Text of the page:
What birds were they? He stood on the steps of the library to look at them, leaning wearily on his ashplant. They flew round and round the jutting shoulder of a house in Molesworth Street. The air of the late March evening made clear their flight, their dark quivering bodies flying clearly against the sky as against a limp-hung cloth of smoky tenuous blue.
He watched their flight; bird after bird: a dark flash, a swerve, a flutter of wings. He tried to count them before all their darting quivering bodies passed: six, ten, eleven: and wondered were they odd or even in number. Twelve, thirteen: for two came wheeling down from the upper sky. They were flying high and low but ever round and round in straight and curving lines and ever flying from left to right, circling about a temple of air.
He listened to the cries: like the squeak of mice behind the wainscot: a shrill twofold note. But the notes were long and shrill and whirring, unlike the cry of vermin, falling a third or a fourth and trilled as the flying beaks clove the air. Their cry was shrill and clear and fine and falling like threads of silken light unwound from whirring spools.
The inhuman clamour soothed his ears in which his mother’s sobs and reproaches murmured insistently and the dark frail quivering bodies wheeling and fluttering and swerving round an airy temple of the tenuous sky soothed his eyes which still saw the image of his mother’s face.
Why was he gazing upwards from the steps of the porch, hearing their shrill twofold cry, watching their flight? For an augury of good or evil? A phrase of Cornelius Agrippa flew through his mind and then there flew hither and thither shapeless thoughts from Swedenborg on the correspondence of birds to things of the intellect and of how the creatures of the air have their knowledge and know their times and seasons because they, unlike man, are in the order of their life and have not perverted that order by reason.
And for ages men had gazed upward as he was gazing at birds in flight. The colonnade above him made him think vaguely of an ancient temple and the ashplant on which he leaned wearily of the curved stick of an augur. A sense of fear of the unknown moved in the heart of his weariness, a fear of symbols and portents, of the hawk-like man whose name he bore soaring out of his captivity on osier-woven wings, of Thoth, the god of writers, writing with a reed upon a tablet and bearing on his narrow ibis head the cusped moon.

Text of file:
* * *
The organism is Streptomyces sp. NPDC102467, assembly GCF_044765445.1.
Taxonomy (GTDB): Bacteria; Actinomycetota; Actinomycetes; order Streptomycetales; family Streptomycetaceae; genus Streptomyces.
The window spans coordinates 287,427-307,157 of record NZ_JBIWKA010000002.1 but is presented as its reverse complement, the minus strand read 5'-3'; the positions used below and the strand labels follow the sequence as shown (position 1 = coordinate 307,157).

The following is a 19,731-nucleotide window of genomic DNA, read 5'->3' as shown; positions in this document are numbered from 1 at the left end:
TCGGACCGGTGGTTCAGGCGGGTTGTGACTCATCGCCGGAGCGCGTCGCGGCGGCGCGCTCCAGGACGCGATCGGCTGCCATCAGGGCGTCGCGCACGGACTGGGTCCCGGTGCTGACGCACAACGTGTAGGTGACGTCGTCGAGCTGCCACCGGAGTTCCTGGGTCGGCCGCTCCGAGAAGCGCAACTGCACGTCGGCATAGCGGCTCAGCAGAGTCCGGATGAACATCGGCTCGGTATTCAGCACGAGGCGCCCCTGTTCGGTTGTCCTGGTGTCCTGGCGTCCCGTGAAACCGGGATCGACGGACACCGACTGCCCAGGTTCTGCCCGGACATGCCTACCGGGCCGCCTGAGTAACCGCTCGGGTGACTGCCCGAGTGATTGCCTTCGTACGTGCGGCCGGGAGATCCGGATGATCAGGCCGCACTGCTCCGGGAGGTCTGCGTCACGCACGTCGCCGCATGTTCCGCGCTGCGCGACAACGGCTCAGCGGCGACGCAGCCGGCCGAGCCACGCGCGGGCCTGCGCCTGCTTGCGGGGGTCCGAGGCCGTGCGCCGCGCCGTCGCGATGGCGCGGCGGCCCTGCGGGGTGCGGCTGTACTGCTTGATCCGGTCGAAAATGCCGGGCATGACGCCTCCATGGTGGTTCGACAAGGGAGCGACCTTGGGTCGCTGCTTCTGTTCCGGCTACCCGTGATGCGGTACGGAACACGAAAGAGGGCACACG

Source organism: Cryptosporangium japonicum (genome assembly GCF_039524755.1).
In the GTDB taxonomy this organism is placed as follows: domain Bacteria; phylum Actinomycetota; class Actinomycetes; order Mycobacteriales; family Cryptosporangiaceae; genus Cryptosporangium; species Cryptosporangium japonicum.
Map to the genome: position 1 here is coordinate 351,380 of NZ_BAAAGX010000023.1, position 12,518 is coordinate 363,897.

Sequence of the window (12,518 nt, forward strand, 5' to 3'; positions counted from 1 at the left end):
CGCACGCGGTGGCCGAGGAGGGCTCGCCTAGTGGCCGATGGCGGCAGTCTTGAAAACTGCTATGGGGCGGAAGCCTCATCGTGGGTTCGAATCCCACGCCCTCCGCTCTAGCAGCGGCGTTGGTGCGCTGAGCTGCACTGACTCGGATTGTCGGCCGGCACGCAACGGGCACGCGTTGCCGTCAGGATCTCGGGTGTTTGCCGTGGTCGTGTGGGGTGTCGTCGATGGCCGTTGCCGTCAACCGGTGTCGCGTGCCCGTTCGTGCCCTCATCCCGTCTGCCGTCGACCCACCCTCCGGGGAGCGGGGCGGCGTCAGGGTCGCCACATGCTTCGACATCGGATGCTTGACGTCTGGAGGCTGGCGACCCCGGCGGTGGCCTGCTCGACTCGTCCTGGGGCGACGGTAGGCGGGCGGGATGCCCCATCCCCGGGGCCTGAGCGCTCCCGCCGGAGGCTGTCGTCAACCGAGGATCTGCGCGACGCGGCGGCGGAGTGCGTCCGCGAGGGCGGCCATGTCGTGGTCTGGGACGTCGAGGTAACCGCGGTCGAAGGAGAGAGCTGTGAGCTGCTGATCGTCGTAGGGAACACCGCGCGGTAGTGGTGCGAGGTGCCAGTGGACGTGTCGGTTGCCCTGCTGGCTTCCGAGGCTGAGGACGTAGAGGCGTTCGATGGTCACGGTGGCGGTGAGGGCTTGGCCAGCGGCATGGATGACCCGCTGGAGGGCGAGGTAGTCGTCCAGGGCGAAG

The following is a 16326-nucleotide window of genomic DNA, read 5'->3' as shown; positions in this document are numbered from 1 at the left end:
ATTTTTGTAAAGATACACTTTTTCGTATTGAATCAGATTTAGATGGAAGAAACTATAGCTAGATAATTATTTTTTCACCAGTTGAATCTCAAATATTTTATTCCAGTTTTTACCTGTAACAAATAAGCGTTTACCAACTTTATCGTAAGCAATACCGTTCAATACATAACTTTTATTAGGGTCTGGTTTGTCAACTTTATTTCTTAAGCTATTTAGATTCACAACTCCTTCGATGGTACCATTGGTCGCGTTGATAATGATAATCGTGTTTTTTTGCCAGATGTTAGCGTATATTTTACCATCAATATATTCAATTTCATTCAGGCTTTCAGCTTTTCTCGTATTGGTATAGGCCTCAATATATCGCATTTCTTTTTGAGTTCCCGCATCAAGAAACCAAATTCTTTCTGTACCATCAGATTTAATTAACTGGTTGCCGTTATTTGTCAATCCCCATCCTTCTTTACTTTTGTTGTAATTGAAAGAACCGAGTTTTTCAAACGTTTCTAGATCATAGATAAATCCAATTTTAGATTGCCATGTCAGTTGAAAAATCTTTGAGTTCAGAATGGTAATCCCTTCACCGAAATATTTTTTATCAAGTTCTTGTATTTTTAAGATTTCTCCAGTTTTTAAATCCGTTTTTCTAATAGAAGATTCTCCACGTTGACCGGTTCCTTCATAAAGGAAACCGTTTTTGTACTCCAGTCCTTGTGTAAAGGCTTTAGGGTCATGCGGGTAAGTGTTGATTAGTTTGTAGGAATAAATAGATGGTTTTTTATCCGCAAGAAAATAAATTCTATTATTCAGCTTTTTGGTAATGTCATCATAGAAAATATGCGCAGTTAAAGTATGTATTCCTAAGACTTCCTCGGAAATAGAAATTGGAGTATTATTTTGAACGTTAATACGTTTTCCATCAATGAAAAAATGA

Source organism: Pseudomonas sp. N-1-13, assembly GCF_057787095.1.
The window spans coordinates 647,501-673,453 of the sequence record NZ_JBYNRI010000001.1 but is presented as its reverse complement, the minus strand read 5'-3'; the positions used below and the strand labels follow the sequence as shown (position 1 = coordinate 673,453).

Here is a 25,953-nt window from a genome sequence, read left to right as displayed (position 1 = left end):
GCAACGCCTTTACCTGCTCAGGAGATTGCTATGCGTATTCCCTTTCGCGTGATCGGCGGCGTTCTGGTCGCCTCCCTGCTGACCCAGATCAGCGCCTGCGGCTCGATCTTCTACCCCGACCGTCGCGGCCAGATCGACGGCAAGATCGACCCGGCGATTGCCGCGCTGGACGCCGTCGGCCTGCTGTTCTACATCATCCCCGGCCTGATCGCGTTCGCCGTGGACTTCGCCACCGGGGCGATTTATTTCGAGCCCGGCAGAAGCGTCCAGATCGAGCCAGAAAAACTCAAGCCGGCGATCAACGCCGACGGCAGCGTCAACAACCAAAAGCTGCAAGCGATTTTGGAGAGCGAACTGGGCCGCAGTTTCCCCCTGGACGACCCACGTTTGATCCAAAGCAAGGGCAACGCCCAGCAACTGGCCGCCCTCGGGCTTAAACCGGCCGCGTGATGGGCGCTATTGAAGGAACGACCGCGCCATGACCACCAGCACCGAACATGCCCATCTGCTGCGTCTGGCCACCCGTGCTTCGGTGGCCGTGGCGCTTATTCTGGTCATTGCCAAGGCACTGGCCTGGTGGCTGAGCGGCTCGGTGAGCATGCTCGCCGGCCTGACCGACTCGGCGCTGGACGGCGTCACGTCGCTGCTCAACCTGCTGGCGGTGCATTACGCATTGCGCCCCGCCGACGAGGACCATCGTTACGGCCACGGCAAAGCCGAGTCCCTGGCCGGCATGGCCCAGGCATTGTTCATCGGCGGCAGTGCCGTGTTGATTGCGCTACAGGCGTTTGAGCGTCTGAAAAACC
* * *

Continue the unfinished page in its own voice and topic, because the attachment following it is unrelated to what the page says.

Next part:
He smiled as he thought of the god’s image for it made him think of a bottle-nosed judge in a wig, putting commas into a document which he held at arm’s length, and he knew that he would not have remembered the god’s name but that it was like an Irish oath. It was folly. But was it for this folly that he was about to leave for ever the house of prayer and prudence into which he had been born and the order of life out of which he had come?
They came back with shrill cries over the jutting shoulder of the house, flying darkly against the fading air. What birds were they? He thought that they must be swallows who had come back from the south. Then he was to go away for they were birds ever going and coming, building ever an unlasting home under the eaves of men’s houses and ever leaving the homes they had built to wander.
Bend down your faces, Oona and Aleel.
I gaze upon them as the swallow gazes
Upon the nest under the eave before
He wander the loud waters.
A soft liquid joy like the noise of many waters flowed over his memory and he felt in his heart the soft peace of silent spaces of fading tenuous sky above the waters, of oceanic silence, of swallows flying through the sea-dusk over the flowing waters.
A soft liquid joy flowed through the words where the soft long vowels hurtled noiselessly and fell away, lapping and flowing back and ever shaking the white bells of their waves in mute chime and mute peal, and soft low swooning cry; and he felt that the augury he had sought in the wheeling darting birds and in the pale space of sky above him had come forth from his heart like a bird from a turret, quietly and swiftly.
Symbol of departure or of loneliness? The verses crooned in the ear of his memory composed slowly before his remembering eyes the scene of the hall on the night of the opening of the national theatre.
Questo è quello ke ho trovato... menomale che nella mia famiglia ci sono maestri di inglese...e anke...
Anke la traduzione vuoi????
Credo che non c'è ne siano errori...ciao!!!